Temperature and Pressure
The reason that the temperature and pressure are being discussed together is because La Pavoni are single boiler machines. The boiler pressure is solely a function of the temperature of the water in the closed system. When you take a pressure reading as described below, remember this is the pressure generated by the boiler that we’re talking about and not the pressure at the group head. The final pressure at the group head is much greater due to the pressure exerted by the piston when you push down on the lever.
My machine came with the brew temperature set improperly so I HAD to mess with the device. It was such that the water wouldn’t go above lukewarm. That being said, there is likely probably nothing wrong with your temperature setting so if at all possible, don’t mess with thermostat. There is a definite risk of burning yourself badly or even electrocuting yourself so be advised that I’m not advocating that you play with the internal electrical components. If the temperature is set properly, the pressure gauge of the La Pavoni Profession should peak out between .7 to .8 bar. Let the machine heat up, let some steam out of the steaming wand for 5-10 seconds, wait for the pressure to build up again, and then take a reading.
Although suggestions for the standard temperature varies from 89 to 95C (192 to 203C), mine is set to 91C or 195F as per Dr. Illy, with the boiler 3/4 full.
Remember, I’m not suggesting that you alter the factory settings. This is just an account of what I had to do…
In the base of my La Pavoni Professional, there is an adjustable pressure limiter (which I initially thought was a thermostat). The partial pressure of water vapour in the boiler chamber increases proportionally to the increase in temperature of the water. We use this simple fact to cut off the heating element when the set temperature/pressure is reached. First I filled the boiler until it was 3/4 full with water. To get to the innards, I removed the screw underneath the plastic catch tray that holds on the bottom cover. Inside, I found a brass screw on the right-hand side of the machine which is held in place with a small setscrew. I loosened the setscrew and turned the adjusting screw a little at a time while checking where the heating elements cuts off. This can be accomplished by listening to the sound of the water being heated and noting where it cuts out. Turning it left lowered the cut off point, and turning it right raised it. I believe that the configuration is different in newer machines (see Michael Stevens’ comments in the Comments/Discussion section).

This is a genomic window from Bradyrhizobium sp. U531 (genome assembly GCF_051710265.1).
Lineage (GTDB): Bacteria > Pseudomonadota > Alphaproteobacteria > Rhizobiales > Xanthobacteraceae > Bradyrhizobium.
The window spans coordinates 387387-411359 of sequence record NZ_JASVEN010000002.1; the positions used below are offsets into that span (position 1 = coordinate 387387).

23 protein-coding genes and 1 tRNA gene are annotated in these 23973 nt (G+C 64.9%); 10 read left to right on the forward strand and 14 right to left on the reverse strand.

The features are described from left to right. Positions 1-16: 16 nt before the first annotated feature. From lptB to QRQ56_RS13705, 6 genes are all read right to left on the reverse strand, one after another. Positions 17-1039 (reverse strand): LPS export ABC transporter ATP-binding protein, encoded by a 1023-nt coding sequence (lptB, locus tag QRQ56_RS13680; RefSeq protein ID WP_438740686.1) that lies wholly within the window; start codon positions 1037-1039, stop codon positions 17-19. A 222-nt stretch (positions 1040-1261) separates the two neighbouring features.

There is also an issue of temperature instability. This is my guess as to what happens. The pressure switch is slow to react. When the water in the boiler is used up (by pulling several shots in the same session), there is less capacity to hold the constant amount of heat generated by the heating elements. As a result, the temperature swings are greater with less water than when the boiler is almost full. You may end up with water that is too hot for the coffee. I always fill my La Pavoni to about 3/4 full and only pull one or two shots at a time so this isn’t a big deal with me. However, I thought you should know…